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SCRUTINY COMMITTEE (LIFELONG LEARNING)

 

Minutes of a meeting held on 14th March, 2016.

 

Present: Councillor N.P. Hodges (Chairman); Councillor R.A. Penrose (Vice-Chairman); Councillors Ms. K.E. Edmunds, C.P. Franks and Mrs. A.J. Preston.

 

Co-Opted Member: Dr. C. Brown (Parent Governor – Secondary Sector) and Mr. P. Burke (Roman Catholic Church).

 

Non-Voting Observer: Mr. D. Treharne (Welsh Medium Education), Mr. N. Want (Vale Youth Forum) and Ms. T. Young (Secondary Sector).  

 

 

935     APOLOGIES FOR ABSENCE –

 

These were received from Councillors Mrs. C.L. Curtis, T.H. Jarvie and A. Parker (Vale of Glamorgan Council); Mr. M. Conway (Vale Youth Forum) and Mr. L. Kellaway (Parent Governor – Primary Sector).

 

 

936     MINUTES –

 

RECOMMENDED – T H A T the minutes of the meeting held on 8th February, 2016 be approved as a correct record.

 

 

937     DECLARATIONS OF INTEREST –

 

Councillor C.P. Franks declared an interest in Agenda Item No. 7 Revenue and Capital Monitoring in that he was an LA school governor and, as his personal interest did not equate to a prejudicial interest, he was able to speak and vote on the matter.

 

 

938     CARDIFF AND VALE COMMUNITY LEARNING PARTNERSHIP –

 

Prior to the presentation, a Tutor Newsletter, a newsletter for Cardiff and Vale Learners, the Action Plan “Journey to Excellence” and a copy of the presentation was tabled at the meeting for Members’ information.

 

Mr. Phil Southard, Adult and Community Learning Manager, provided the Committee with details of the work of the Adult and Community Learning Partnership for the last 12 months.  He commenced by advising that following inspections in 2013, Estyn had returned to conduct a monitoring visit between 12th and 15th January, 2015 with the outcomes being :- 

  • improved success rates and accreditation for learners  - very good progress,
  • improved strategic leadership management and co-ordination of ACL -  very good progress;
  • review and revise the curriculum, improve the provision for developing literacy and numeracy skills – strong progress;
  • analyse data robustly and improve quality processes – very good progress;
  • improve the quality of teaching – strong progress;
  • improve the support available for learners – strong progress.

It had been expected that Estyn would conduct a full re-inspection of the Partnership 12 months later.  However, the previous judgements had been a very positive outcome for the Partnership and as a result Estyn had concluded that the Cardiff and Vale Community Learning Partnership had made such good and strong progress that they were confident that the Partnership would continue to improve and did not therefore need to carry out further monitoring visits or re-inspection.  Mr. Southard advised Committee that although no further visits were expected, it did not mean that the Partnership would be in any way complacent and had renewed efforts for further improvement through the action plan “Journey to Excellence”.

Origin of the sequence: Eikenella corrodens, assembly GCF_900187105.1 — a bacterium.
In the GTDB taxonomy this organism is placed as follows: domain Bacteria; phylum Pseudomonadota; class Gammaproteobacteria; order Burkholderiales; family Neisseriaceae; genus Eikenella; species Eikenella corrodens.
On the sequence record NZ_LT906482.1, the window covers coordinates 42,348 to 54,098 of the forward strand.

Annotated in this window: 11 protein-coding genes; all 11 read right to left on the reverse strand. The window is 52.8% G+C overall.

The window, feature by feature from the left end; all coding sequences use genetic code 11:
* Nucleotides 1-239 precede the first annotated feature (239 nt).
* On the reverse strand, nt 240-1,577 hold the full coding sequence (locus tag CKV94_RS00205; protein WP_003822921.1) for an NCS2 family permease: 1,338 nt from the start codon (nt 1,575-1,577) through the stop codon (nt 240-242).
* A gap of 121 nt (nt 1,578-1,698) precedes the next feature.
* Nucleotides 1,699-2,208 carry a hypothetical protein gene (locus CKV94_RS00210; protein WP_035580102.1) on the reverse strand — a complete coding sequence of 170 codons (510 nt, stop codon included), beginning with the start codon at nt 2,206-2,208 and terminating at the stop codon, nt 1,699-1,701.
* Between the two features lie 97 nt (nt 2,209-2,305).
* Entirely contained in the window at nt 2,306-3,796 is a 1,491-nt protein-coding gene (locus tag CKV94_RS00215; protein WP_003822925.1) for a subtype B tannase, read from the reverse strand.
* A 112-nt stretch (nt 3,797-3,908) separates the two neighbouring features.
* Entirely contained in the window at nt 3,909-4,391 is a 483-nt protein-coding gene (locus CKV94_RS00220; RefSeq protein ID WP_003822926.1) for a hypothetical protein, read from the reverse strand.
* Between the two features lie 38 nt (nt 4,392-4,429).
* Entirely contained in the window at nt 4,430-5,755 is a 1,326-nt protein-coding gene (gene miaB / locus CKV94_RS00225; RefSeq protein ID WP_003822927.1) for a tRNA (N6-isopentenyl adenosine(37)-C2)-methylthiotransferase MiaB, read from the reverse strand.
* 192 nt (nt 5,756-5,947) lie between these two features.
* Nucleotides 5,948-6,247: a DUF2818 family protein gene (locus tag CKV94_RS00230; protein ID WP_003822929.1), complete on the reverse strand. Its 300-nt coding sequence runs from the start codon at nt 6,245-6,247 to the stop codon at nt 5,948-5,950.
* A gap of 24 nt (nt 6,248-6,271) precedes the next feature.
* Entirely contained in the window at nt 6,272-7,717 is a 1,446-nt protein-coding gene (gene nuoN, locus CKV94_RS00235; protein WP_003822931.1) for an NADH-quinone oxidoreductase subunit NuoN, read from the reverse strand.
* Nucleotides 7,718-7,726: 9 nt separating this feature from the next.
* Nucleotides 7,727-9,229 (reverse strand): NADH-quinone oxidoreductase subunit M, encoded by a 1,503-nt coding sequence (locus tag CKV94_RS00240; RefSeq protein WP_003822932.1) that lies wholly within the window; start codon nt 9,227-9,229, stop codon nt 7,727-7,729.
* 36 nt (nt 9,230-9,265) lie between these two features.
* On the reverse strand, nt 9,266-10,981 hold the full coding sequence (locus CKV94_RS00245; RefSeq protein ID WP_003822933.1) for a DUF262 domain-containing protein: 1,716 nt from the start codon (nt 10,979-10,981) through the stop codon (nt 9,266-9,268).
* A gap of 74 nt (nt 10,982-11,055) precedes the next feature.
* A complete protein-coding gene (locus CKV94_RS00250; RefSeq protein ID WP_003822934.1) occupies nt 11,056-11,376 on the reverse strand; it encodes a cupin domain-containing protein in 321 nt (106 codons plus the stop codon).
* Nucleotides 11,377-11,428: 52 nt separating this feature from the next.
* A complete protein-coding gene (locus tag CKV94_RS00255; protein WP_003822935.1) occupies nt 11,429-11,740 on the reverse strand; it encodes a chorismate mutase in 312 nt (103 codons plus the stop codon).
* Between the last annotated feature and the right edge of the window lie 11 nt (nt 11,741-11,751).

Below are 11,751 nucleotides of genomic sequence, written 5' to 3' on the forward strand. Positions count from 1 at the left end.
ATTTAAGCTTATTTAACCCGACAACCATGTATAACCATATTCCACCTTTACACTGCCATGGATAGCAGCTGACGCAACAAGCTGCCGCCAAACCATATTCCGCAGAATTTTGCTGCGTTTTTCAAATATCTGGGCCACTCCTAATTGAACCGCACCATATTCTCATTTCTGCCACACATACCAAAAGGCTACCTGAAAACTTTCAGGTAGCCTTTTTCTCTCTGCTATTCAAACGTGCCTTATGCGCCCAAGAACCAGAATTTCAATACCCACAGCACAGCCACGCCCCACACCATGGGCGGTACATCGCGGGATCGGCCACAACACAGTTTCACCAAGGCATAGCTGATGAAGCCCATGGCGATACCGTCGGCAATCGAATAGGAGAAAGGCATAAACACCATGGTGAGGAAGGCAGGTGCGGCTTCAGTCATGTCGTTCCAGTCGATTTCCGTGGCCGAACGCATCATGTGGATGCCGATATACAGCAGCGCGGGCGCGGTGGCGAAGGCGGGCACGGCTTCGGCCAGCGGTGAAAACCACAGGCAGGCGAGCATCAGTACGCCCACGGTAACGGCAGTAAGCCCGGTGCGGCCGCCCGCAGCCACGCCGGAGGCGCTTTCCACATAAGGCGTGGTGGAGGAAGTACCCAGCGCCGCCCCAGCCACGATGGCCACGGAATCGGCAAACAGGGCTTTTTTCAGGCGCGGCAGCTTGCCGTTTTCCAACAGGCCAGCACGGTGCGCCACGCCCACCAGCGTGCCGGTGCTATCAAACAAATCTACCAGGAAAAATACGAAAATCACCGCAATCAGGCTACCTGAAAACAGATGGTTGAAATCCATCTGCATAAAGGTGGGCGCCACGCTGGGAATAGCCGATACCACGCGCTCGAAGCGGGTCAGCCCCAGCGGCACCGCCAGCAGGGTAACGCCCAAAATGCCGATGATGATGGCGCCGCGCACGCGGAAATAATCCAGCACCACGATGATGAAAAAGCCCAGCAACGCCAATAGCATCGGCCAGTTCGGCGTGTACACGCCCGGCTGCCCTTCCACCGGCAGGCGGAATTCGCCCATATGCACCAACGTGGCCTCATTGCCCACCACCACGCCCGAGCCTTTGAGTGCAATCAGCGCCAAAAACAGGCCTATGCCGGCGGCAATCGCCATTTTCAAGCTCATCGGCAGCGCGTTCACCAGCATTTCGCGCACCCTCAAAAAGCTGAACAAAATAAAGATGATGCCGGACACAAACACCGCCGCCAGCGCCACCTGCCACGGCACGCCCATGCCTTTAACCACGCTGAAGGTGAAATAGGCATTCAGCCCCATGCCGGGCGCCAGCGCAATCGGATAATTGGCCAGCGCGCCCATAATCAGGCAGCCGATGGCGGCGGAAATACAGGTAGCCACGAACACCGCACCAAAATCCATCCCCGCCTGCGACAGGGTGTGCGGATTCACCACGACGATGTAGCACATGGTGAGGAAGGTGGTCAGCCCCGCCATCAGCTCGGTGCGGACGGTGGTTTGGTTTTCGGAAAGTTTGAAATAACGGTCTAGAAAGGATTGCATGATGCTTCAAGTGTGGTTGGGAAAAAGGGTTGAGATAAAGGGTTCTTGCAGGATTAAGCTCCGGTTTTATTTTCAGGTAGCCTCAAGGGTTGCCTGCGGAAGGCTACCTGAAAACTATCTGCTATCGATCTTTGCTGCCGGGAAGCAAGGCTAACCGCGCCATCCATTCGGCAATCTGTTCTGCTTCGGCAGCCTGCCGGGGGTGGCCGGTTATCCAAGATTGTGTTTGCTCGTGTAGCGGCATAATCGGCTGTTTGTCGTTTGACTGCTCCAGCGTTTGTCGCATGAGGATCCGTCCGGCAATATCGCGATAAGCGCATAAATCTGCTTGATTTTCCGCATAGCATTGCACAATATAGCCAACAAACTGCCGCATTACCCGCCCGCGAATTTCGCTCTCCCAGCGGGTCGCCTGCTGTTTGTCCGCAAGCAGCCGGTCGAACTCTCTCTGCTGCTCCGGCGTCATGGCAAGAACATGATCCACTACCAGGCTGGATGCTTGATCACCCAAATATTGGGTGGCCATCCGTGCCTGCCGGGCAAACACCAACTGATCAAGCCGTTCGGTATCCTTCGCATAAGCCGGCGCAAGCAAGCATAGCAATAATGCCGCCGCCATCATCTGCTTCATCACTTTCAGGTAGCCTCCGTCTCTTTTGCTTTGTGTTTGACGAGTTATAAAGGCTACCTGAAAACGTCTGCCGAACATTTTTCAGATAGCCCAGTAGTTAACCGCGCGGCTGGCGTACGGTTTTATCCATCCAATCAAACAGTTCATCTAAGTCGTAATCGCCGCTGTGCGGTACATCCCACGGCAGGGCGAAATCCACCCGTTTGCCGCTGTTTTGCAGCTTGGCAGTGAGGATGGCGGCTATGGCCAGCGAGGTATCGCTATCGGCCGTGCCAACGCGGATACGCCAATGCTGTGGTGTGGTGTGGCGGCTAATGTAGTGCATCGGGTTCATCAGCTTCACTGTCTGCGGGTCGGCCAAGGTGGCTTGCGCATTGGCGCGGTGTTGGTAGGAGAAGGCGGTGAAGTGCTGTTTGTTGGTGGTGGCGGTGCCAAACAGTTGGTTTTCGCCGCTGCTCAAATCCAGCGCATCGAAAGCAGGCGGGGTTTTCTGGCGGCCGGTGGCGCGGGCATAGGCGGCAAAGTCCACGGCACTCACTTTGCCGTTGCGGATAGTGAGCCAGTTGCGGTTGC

Under the “Journey to Excellence” the following he stated would take place:

  • Achieve a Partnership success rate at or above the ACL national comparator in 2013/14, and an increase of 2% in 2014/15 (88%) and a further increase of 2% in 2015/16 (90%).
  • Produce and implement a marketing strategy which promotes ACL to priority learners.
  • Establish a baseline figure for the number of employment-related qualifications successfully completed across the Partnership.  Set and monitor annual targets for 2015/15 and 2015/16.
  • Develop and deliver Level 2 Volunteer Training for ESOL and ABE to provide in-class support.
  • Implement Course Performance Initiative to provide a mechanism for monitoring and managing underperforming courses.
  • Identify and pilot a model for judging value for money that is based on improved success rates and increased enrolments from priority learners.
  • Themes for cross partnership observations to include support ALN; use of ILPs; and embedding Essential Skills i.e. recorded in lesson plans, use of appropriate resources, use of literacy/numeracy marking schemes etc.
  • Production of regular learner and tutor newsletters.

Mr. Southard also took the opportunity to advise Committee of the grant increase of 2% that ACL had received which for 2016/17 would equate to an increase of £4,648.  A new Welsh for Adults contract had also been established for three years with Y Ganolfan Dysgu Cymraeg Genedlaethol and the following slide was presented to Committee for information:

 

Age Group

2014-15

 

Target

16 – 24 Years

101

3%

 

25 – 59 Years

1,018

31%

 

60+ Years

2,153

66%

 

Total No. of Enrolments

3,272

 

2,730

 

 

Fee Type

No. of Enrolments

%

Target %

Band A Full Fee

1,460

45%

30%

Band B Concession

1,812

55%

70%

 

In referring to other measurable improvements, Mr. Southard stated that the Vale ACL success rates for 2014/15 were 86.6%, the Partnership’s overall success rate was 92% and the increasing percentage of learners in deprivation deciles 1 and 2 had improved in the Vale from 10% to 35%.  Communities First area learners had increased from 6% to 34% and there had been a 20% increase in the percentage of male learners.